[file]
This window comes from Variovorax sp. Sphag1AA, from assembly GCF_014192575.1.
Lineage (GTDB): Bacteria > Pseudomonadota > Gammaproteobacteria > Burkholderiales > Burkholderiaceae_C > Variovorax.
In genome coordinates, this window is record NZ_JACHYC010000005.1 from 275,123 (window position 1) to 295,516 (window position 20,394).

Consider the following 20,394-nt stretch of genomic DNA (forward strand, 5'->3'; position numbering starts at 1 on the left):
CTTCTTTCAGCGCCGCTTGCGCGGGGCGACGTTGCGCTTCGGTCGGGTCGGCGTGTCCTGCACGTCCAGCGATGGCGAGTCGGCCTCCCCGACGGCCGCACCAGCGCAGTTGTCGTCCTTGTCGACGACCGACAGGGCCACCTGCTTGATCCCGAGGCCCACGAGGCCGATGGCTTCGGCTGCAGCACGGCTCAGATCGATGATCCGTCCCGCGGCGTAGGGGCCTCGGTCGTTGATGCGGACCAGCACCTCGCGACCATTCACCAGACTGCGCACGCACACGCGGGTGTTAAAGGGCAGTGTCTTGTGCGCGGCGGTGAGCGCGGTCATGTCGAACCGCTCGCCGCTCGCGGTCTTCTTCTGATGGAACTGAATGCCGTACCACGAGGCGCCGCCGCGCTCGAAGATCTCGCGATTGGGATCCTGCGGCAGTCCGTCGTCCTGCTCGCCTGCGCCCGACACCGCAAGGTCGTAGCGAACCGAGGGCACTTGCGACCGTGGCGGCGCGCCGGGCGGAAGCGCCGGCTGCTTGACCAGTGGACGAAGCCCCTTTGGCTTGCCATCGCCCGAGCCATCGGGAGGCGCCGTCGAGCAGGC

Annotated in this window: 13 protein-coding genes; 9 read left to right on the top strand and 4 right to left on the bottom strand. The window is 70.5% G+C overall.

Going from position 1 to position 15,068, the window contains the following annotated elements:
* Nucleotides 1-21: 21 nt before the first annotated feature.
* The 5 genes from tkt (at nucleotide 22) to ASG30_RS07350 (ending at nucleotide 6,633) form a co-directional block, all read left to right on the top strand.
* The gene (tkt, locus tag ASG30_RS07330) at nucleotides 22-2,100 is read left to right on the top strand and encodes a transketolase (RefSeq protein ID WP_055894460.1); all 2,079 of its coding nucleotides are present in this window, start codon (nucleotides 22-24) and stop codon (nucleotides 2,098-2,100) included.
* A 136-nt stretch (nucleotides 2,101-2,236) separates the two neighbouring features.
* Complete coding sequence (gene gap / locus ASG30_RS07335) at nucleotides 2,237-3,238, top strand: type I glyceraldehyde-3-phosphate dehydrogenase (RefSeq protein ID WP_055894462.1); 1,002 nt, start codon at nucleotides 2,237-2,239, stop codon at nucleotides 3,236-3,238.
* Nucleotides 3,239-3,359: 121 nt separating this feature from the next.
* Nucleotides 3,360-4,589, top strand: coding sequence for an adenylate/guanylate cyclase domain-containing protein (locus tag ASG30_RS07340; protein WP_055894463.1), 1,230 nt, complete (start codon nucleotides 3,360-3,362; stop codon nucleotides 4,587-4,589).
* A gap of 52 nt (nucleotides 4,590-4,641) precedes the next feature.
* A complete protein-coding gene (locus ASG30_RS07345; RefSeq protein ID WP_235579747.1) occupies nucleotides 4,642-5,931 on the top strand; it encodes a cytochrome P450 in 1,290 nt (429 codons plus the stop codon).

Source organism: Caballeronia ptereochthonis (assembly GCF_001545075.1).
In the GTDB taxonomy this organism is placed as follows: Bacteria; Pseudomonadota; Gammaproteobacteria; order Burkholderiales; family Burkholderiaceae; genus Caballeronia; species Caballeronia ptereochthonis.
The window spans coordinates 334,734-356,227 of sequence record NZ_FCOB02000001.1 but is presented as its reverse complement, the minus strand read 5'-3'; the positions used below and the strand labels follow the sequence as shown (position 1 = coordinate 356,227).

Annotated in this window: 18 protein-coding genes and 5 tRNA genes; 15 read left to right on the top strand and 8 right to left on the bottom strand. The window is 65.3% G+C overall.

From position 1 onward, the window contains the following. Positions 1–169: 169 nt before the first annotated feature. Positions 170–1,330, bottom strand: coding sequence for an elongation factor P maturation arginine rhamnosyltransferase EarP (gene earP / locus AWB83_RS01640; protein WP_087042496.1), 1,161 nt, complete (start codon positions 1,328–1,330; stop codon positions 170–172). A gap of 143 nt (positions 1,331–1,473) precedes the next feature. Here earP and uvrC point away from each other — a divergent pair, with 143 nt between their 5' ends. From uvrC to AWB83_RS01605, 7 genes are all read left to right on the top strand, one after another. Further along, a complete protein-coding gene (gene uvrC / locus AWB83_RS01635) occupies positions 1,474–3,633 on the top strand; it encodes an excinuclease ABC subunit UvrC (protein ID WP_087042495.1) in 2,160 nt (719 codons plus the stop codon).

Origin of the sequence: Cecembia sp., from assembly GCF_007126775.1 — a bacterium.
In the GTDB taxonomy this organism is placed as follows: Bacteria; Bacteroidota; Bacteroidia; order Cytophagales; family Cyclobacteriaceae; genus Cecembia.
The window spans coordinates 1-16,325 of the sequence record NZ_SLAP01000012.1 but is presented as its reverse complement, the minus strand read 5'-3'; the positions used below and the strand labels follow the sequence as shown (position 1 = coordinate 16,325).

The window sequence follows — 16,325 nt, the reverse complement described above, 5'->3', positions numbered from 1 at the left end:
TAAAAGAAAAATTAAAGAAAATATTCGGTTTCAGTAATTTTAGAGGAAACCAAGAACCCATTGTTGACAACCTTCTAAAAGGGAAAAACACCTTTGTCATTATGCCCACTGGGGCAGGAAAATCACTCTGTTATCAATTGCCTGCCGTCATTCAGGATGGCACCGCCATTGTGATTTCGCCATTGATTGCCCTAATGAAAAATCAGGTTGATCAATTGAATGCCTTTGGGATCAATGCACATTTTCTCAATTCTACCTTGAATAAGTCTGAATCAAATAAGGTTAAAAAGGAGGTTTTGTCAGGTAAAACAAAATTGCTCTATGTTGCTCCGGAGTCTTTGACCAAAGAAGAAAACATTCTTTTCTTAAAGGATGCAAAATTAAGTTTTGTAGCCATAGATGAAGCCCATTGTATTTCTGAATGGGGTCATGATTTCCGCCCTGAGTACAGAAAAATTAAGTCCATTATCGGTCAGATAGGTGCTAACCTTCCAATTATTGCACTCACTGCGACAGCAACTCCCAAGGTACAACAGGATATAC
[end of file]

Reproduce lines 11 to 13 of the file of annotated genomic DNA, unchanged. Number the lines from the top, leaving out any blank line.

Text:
* A 136-nt stretch (nucleotides 2,101-2,236) separates the two neighbouring features.
* Complete coding sequence (gene gap / locus ASG30_RS07335) at nucleotides 2,237-3,238, top strand: type I glyceraldehyde-3-phosphate dehydrogenase (RefSeq protein ID WP_055894462.1); 1,002 nt, start codon at nucleotides 2,237-2,239, stop codon at nucleotides 3,236-3,238.
* Nucleotides 3,239-3,359: 121 nt separating this feature from the next.